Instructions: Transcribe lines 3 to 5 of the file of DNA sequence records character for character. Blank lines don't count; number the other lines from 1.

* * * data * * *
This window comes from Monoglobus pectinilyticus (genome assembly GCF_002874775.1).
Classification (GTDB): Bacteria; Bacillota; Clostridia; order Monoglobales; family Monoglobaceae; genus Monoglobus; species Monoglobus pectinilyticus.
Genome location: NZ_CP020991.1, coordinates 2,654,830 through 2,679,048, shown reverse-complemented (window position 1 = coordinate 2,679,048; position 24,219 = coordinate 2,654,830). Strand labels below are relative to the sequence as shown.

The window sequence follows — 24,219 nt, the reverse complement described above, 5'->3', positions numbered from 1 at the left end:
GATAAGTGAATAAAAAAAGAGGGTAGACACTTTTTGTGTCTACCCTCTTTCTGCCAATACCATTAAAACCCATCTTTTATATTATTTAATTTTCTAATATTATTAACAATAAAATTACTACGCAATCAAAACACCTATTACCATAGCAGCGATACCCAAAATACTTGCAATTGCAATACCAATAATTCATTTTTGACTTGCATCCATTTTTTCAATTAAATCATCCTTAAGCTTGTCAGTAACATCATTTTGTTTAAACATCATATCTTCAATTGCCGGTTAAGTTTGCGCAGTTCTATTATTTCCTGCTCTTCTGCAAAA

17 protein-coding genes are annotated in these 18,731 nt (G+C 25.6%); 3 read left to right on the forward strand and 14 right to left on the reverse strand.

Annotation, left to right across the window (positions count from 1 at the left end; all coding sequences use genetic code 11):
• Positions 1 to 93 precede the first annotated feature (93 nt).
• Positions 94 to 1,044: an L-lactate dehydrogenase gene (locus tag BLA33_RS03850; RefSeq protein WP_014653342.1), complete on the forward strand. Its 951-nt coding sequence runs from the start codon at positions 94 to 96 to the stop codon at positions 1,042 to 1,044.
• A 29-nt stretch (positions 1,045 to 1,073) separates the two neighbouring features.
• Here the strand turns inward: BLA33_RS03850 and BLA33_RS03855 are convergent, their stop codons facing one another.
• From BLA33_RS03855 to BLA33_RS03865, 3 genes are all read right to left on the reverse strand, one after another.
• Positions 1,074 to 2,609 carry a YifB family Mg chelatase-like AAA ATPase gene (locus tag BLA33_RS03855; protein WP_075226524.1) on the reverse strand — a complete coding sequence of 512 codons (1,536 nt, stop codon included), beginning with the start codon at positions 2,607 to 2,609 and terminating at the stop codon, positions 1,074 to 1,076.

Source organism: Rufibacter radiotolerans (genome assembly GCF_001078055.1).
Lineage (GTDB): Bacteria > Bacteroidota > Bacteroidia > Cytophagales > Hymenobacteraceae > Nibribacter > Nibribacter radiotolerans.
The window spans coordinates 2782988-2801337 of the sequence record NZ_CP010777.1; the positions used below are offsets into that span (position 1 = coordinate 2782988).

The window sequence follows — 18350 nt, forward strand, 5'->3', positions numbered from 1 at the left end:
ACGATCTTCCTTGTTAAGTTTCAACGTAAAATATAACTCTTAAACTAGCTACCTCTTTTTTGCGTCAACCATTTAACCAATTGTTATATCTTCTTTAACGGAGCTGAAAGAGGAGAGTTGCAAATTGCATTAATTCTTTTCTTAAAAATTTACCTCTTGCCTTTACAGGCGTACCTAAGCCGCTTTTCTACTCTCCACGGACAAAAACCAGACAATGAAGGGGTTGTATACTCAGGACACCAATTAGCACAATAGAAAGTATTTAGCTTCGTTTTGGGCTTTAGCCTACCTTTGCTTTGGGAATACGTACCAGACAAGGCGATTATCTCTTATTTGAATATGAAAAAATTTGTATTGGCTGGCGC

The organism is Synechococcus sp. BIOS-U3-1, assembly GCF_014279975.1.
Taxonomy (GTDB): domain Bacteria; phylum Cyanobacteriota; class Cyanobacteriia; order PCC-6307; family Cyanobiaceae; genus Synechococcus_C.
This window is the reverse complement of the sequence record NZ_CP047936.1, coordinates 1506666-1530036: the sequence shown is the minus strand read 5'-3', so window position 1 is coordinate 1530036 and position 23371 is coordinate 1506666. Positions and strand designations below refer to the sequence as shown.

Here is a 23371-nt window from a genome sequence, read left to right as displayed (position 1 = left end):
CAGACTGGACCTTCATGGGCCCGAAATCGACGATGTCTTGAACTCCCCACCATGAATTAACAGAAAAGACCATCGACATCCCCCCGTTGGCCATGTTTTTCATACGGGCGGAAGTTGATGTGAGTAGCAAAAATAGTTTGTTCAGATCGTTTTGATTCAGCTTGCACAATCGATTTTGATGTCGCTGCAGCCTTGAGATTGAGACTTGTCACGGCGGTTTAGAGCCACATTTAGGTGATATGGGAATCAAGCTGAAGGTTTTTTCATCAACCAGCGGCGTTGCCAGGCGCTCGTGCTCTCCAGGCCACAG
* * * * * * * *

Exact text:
Genome location: NZ_CP020991.1, coordinates 2,654,830 through 2,679,048, shown reverse-complemented (window position 1 = coordinate 2,679,048; position 24,219 = coordinate 2,654,830). Strand labels below are relative to the sequence as shown.

The window sequence follows — 24,219 nt, the reverse complement described above, 5'->3', positions numbered from 1 at the left end:
GATAAGTGAATAAAAAAAGAGGGTAGACACTTTTTGTGTCTACCCTCTTTCTGCCAATACCATTAAAACCCATCTTTTATATTATTTAATTTTCTAATATTATTAACAATAAAATTACTACGCAATCAAAACACCTATTACCATAGCAGCGATACCCAAAATACTTGCAATTGCAATACCAATAATTCATTTTTGACTTGCATCCATTTTTTCAATTAAATCATCCTTAAGCTTGTCAGTAACATCATTTTGTTTAAACATCATATCTTCAATTGCCGGTTAAGTTTGCGCAGTTCTATTATTTCCTGCTCTTCTGCAAAA